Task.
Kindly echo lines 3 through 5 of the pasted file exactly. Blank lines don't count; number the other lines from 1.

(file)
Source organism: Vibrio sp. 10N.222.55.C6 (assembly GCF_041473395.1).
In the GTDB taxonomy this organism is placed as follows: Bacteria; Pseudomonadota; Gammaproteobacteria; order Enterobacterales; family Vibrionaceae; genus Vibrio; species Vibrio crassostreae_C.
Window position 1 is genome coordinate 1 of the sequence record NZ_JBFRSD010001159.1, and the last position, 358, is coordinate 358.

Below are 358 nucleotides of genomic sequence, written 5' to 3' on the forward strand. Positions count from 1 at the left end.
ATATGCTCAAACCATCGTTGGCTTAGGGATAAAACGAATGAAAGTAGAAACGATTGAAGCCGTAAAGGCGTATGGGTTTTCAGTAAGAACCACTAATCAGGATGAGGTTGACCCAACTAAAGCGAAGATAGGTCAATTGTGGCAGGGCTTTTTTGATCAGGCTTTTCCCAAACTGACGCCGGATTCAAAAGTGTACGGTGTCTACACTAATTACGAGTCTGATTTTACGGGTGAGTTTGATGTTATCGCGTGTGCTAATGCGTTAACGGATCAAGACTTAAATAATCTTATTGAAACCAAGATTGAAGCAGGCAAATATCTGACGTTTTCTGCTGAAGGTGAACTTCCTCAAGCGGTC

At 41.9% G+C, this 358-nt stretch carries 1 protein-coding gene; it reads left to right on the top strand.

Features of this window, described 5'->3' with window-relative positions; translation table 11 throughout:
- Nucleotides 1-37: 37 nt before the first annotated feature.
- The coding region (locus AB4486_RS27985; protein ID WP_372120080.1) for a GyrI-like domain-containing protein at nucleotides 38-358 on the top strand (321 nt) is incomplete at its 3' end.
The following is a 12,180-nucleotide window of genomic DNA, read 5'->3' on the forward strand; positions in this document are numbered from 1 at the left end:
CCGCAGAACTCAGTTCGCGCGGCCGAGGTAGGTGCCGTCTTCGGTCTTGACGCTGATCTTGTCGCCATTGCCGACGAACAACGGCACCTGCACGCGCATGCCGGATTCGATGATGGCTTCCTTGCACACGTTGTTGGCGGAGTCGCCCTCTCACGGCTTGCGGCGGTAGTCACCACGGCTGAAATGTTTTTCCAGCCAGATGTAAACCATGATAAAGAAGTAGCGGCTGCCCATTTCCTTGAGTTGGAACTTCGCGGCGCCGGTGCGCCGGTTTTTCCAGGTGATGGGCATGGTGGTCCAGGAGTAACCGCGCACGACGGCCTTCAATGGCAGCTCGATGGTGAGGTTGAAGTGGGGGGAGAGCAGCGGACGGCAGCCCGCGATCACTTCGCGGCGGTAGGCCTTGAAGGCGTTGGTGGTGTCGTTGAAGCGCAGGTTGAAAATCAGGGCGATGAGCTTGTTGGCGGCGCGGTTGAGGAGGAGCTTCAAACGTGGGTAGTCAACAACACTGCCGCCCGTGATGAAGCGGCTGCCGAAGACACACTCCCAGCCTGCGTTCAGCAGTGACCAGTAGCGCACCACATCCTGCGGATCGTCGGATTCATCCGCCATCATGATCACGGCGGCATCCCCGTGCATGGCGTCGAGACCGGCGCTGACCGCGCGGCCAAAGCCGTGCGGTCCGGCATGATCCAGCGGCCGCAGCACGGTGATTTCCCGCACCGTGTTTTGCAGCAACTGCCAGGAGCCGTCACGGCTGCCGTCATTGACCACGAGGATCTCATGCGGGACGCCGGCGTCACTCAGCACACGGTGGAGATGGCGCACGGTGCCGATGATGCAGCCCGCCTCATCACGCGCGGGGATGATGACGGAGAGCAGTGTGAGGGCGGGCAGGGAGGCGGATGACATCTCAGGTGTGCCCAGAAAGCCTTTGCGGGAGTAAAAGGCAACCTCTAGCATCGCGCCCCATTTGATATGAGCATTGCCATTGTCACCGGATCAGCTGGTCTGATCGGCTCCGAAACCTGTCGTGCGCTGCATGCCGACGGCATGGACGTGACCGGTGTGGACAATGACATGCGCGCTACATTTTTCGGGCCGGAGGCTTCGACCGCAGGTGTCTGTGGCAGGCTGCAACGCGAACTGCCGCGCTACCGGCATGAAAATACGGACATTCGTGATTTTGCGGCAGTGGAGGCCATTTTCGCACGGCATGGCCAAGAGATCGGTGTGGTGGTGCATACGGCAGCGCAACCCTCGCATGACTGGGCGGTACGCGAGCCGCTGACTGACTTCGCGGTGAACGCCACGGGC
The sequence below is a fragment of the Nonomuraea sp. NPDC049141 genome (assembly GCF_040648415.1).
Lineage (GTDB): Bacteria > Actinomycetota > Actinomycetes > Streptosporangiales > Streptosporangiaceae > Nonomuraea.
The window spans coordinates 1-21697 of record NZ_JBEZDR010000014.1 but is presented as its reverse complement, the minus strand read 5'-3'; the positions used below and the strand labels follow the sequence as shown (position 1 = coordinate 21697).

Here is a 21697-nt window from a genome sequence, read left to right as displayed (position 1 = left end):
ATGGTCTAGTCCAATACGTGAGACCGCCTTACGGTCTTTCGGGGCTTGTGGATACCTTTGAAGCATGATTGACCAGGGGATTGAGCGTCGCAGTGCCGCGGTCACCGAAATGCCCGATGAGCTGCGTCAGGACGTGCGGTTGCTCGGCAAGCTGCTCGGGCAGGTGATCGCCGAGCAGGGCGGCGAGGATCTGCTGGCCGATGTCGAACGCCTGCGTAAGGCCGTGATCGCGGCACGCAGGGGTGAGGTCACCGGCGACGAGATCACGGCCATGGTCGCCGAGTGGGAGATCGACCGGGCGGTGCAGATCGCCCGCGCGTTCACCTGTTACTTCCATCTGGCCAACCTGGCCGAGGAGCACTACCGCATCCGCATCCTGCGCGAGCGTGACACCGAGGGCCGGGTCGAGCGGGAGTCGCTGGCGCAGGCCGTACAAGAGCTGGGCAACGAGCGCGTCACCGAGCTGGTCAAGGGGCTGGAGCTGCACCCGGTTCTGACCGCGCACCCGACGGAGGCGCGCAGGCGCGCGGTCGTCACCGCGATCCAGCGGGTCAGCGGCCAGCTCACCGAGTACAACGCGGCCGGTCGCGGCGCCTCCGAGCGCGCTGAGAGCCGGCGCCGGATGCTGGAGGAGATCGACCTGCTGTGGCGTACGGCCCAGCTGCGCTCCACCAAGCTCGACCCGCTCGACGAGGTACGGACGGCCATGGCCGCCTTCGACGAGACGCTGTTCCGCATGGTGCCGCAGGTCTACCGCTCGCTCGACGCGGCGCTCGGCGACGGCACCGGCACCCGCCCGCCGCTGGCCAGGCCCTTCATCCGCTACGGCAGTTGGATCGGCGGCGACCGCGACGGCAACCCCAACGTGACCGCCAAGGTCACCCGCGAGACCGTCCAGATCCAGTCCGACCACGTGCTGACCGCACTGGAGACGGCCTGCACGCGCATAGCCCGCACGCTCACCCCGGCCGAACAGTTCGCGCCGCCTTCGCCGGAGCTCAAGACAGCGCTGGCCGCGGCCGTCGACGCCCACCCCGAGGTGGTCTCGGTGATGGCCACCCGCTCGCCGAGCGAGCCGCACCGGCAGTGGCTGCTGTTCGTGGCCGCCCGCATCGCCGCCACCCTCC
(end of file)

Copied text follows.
Window position 1 is genome coordinate 1 of the sequence record NZ_JBFRSD010001159.1, and the last position, 358, is coordinate 358.

Below are 358 nucleotides of genomic sequence, written 5' to 3' on the forward strand. Positions count from 1 at the left end.
ATATGCTCAAACCATCGTTGGCTTAGGGATAAAACGAATGAAAGTAGAAACGATTGAAGCCGTAAAGGCGTATGGGTTTTCAGTAAGAACCACTAATCAGGATGAGGTTGACCCAACTAAAGCGAAGATAGGTCAATTGTGGCAGGGCTTTTTTGATCAGGCTTTTCCCAAACTGACGCCGGATTCAAAAGTGTACGGTGTCTACACTAATTACGAGTCTGATTTTACGGGTGAGTTTGATGTTATCGCGTGTGCTAATGCGTTAACGGATCAAGACTTAAATAATCTTATTGAAACCAAGATTGAAGCAGGCAAATATCTGACGTTTTCTGCTGAAGGTGAACTTCCTCAAGCGGTC